That’s not to say that ST won’t have to come up with more money to get the full tunnel built. I don’t think the general public and even the elected officials fully understand that ST3 projects were designed and budgeted with only 10 percent contingencies even though the recommended industry standard is 30 percent contingencies at the early stages.
New downtown subways next to several blocks of tall buildings aren’t cheap or quick to build. Light rail tunnels have to be bigger than traditional third rail tunnels (catenaries on light rail trains) which add to the subway cost. Right now, there is a light rail downtown subway under construction in Los Angeles and in San Francisco — both projects which have evolved over decades and have construction periods of about 8-10 years. Both projects have also seen major cost increases as well.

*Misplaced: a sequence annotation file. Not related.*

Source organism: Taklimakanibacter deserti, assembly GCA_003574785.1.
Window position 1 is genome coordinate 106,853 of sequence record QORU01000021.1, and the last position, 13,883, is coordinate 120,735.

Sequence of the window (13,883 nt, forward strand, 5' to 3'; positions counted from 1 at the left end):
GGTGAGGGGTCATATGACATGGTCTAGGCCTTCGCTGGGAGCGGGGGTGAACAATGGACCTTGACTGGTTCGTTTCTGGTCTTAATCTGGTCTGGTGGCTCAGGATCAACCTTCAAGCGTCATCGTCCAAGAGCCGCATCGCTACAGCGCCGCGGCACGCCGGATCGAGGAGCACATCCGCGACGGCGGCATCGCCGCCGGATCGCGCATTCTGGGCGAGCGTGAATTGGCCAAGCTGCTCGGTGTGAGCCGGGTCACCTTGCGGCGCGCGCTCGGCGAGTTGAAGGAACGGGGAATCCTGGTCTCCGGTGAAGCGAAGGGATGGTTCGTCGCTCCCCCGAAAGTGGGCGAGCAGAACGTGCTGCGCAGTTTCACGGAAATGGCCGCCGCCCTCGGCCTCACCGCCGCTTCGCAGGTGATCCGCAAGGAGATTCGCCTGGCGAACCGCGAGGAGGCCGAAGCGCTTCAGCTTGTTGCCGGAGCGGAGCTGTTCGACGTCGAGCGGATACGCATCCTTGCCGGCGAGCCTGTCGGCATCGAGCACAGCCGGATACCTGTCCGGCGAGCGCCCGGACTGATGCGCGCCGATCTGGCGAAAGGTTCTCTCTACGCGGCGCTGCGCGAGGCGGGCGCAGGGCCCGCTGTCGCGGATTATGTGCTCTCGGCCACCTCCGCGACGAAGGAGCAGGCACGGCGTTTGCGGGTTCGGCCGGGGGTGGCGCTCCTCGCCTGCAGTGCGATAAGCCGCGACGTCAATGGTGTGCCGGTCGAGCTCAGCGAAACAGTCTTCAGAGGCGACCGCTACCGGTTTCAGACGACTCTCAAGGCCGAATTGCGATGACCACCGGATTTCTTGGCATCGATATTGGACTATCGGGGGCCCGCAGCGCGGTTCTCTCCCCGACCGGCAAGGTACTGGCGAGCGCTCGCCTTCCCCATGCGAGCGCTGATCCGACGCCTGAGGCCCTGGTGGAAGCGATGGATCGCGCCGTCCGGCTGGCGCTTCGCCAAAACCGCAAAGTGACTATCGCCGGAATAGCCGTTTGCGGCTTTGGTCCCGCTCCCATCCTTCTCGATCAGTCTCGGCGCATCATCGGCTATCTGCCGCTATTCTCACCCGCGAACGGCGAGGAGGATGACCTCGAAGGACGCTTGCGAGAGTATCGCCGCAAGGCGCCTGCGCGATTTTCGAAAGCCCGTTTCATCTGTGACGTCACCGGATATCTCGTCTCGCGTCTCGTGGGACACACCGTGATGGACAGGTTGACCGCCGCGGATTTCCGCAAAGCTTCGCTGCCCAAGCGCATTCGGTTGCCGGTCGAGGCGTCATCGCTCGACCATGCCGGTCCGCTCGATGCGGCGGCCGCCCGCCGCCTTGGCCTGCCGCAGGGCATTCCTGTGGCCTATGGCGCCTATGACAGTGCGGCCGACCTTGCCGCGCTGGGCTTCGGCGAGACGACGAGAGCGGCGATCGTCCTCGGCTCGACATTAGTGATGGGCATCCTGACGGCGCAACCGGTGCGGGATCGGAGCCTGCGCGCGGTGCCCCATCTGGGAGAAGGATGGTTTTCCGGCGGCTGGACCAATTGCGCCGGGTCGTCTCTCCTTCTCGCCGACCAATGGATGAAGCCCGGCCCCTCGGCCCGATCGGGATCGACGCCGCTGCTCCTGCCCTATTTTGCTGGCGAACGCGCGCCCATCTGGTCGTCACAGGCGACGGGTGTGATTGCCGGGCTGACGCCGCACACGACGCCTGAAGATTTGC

With this in mind, I predict that ST will have to ask the voters for more money, and my guess is that the vote will be between 2024 and 2028. Of course, the opening of Northgate Link in 2021 and East Link in 2023 will probably so wildly embrraced that the voters may go along (although the subarea equity issue will be difficult to negotiate since there won’t be a general sentiment for expansion elsewhere). If that vote passes, we’ll get the subway. If that vote fails, ST will be forced to drastically cut costs somewhere — like forgoing a Ship Canal crossing, forgoing the last station in West Seattle or putting more of the track at or above ground through Downtown or SLU — or like revisiting if and how the trains could all be put into one tunnel.